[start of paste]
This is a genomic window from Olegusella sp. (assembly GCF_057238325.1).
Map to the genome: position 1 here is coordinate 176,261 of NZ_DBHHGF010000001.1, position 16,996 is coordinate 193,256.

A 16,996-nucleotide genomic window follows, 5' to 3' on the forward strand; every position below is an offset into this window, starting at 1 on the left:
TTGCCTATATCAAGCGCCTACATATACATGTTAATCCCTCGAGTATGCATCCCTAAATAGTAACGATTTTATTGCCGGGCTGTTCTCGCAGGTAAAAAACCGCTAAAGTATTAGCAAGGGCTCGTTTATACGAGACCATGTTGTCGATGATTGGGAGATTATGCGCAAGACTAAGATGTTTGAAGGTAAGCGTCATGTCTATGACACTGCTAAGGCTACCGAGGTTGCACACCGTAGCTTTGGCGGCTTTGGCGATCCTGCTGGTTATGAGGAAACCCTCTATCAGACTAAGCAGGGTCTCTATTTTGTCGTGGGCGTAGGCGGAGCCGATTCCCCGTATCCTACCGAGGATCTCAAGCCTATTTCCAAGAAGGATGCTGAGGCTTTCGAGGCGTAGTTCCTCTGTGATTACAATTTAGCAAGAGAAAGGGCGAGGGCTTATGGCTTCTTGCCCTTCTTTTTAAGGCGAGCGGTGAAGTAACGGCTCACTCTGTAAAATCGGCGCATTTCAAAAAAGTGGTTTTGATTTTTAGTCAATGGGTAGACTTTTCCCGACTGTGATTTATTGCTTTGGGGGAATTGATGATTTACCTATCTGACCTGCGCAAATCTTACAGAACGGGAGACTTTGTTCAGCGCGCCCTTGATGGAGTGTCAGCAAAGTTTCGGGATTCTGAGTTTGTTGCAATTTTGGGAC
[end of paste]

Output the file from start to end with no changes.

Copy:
This is a genomic window from Olegusella sp. (assembly GCF_057238325.1).
Map to the genome: position 1 here is coordinate 176,261 of NZ_DBHHGF010000001.1, position 16,996 is coordinate 193,256.

A 16,996-nucleotide genomic window follows, 5' to 3' on the forward strand; every position below is an offset into this window, starting at 1 on the left:
TTGCCTATATCAAGCGCCTACATATACATGTTAATCCCTCGAGTATGCATCCCTAAATAGTAACGATTTTATTGCCGGGCTGTTCTCGCAGGTAAAAAACCGCTAAAGTATTAGCAAGGGCTCGTTTATACGAGACCATGTTGTCGATGATTGGGAGATTATGCGCAAGACTAAGATGTTTGAAGGTAAGCGTCATGTCTATGACACTGCTAAGGCTACCGAGGTTGCACACCGTAGCTTTGGCGGCTTTGGCGATCCTGCTGGTTATGAGGAAACCCTCTATCAGACTAAGCAGGGTCTCTATTTTGTCGTGGGCGTAGGCGGAGCCGATTCCCCGTATCCTACCGAGGATCTCAAGCCTATTTCCAAGAAGGATGCTGAGGCTTTCGAGGCGTAGTTCCTCTGTGATTACAATTTAGCAAGAGAAAGGGCGAGGGCTTATGGCTTCTTGCCCTTCTTTTTAAGGCGAGCGGTGAAGTAACGGCTCACTCTGTAAAATCGGCGCATTTCAAAAAAGTGGTTTTGATTTTTAGTCAATGGGTAGACTTTTCCCGACTGTGATTTATTGCTTTGGGGGAATTGATGATTTACCTATCTGACCTGCGCAAATCTTACAGAACGGGAGACTTTGTTCAGCGCGCCCTTGATGGAGTGTCAGCAAAGTTTCGGGATTCTGAGTTTGTTGCAATTTTGGGAC